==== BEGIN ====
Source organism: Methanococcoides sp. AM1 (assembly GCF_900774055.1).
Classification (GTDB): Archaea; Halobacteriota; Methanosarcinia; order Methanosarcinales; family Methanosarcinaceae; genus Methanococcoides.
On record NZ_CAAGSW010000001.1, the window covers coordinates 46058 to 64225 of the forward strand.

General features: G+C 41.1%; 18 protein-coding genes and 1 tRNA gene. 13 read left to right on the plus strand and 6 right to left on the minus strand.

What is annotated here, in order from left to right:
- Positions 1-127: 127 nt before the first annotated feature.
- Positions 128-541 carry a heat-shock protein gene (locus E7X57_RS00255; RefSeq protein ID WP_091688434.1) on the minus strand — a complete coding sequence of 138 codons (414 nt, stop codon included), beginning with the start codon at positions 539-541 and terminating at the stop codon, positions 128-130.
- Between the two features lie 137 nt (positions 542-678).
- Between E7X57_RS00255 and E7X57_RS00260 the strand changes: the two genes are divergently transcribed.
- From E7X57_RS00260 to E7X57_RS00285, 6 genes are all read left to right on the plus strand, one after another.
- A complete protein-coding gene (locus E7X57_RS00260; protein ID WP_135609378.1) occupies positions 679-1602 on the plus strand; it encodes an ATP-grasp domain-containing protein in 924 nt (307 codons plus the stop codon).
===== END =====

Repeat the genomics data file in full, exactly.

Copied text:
Source organism: Methanococcoides sp. AM1 (assembly GCF_900774055.1).
Classification (GTDB): Archaea; Halobacteriota; Methanosarcinia; order Methanosarcinales; family Methanosarcinaceae; genus Methanococcoides.
On record NZ_CAAGSW010000001.1, the window covers coordinates 46058 to 64225 of the forward strand.

General features: G+C 41.1%; 18 protein-coding genes and 1 tRNA gene. 13 read left to right on the plus strand and 6 right to left on the minus strand.

What is annotated here, in order from left to right:
- Positions 1-127: 127 nt before the first annotated feature.
- Positions 128-541 carry a heat-shock protein gene (locus E7X57_RS00255; RefSeq protein ID WP_091688434.1) on the minus strand — a complete coding sequence of 138 codons (414 nt, stop codon included), beginning with the start codon at positions 539-541 and terminating at the stop codon, positions 128-130.
- Between the two features lie 137 nt (positions 542-678).
- Between E7X57_RS00255 and E7X57_RS00260 the strand changes: the two genes are divergently transcribed.
- From E7X57_RS00260 to E7X57_RS00285, 6 genes are all read left to right on the plus strand, one after another.
- A complete protein-coding gene (locus E7X57_RS00260; protein ID WP_135609378.1) occupies positions 679-1602 on the plus strand; it encodes an ATP-grasp domain-containing protein in 924 nt (307 codons plus the stop codon).